Histology and histochemistry
Oil red O staining
Three-week adipogenic cultures of MPCs were rinsed twice with PBS, fixed in 4% buffered paraformaldehyde, stained with Oil red O (Sigma-Aldrich) for 5 minutes at room temperature, and counterstained with Harris-hematoxylin solution (Sigma-Aldrich) to visualize lipid droplets.
Alizarin red S staining
MPCs cultured for 3 weeks in osteogenic medium were fixed with 60% isopropyl alcohol and stained for 3 minutes with 2% (wt/vol) Alizarin red S (Rowley Biochemical Inc., Danvers, MA, USA) at pH 4.2 to detect mineralization.
Alcian blue staining
Chondrogenic cell pellets were fixed in 4% buffered paraformaldehyde, rinsed with PBS, serially dehydrated, paraffin-embedded, and sectioned at 10-μm thickness for histological staining with Alcian blue (pH 1.0) for sulfated proteoglycans.
Total RNA isolation and real-time reverse transcription-polymerase chain reaction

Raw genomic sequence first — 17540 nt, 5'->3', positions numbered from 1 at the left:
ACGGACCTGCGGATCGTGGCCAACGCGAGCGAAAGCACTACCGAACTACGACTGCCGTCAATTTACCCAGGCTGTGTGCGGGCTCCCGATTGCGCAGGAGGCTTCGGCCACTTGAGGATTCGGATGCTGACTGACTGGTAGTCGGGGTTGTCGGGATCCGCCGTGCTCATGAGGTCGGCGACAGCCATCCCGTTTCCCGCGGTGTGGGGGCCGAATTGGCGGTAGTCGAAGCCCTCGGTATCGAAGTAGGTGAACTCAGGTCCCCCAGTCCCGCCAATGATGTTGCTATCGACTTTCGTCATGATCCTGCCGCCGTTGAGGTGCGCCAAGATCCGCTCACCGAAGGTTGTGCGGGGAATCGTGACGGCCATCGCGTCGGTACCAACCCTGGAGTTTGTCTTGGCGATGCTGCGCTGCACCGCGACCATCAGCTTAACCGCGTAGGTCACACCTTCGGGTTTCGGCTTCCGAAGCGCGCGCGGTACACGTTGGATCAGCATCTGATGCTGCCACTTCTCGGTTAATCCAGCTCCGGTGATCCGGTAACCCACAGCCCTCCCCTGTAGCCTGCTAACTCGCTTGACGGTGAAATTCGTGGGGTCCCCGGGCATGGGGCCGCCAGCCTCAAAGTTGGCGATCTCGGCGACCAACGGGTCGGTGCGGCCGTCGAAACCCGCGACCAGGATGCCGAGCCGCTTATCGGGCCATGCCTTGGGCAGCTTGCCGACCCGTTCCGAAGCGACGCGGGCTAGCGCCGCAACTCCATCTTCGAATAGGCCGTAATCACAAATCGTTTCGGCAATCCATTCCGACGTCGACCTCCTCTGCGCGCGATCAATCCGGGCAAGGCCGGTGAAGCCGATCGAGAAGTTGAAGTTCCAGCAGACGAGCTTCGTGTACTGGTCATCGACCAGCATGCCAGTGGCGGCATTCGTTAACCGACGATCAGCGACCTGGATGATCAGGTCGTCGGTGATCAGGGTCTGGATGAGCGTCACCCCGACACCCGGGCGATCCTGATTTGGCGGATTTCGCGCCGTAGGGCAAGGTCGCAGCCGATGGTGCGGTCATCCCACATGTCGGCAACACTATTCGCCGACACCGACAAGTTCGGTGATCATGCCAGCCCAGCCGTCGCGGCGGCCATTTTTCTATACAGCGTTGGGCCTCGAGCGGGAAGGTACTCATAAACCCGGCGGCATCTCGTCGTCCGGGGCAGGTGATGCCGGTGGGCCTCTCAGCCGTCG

Total cellular RNA samples extracted from day 21 monolayer and pellet cultures using Trizol Reagent (Invitrogen Corporation) were reverse-transcribed using random hexamers. Real-time polymerase chain reactions were performed using 10 ng of cDNA and SYBR Green mix (Bio-Rad Laboratories, Inc.). Gene-specific primers (forward/reverse) were designed based on GenBank cDNA sequences and are listed in Table 1: (a) adipogenesis genes: lipoprotein lipase (LPL) and peroxisome proliferator-activated receptor-gamma (PPARγ), (b) osteogenesis genes: alkaline phosphatase (ALP) and osteocalcin (OC), and (c) chondrogenesis genes: collagen type II α1 (COL2) and aggrecan (AGN). Specific transcript levels were normalized by comparison to that of the housekeeping gene, glyceraldehyde-3-phosphate dehydrogenase (GAPDH). Expression levels were presented as the fold increase over that of GAPDH, using the formula 2(ΔCt), where ΔCt = Ct of target gene – Ct of GAPDH.
Primary mixed lymphocyte reaction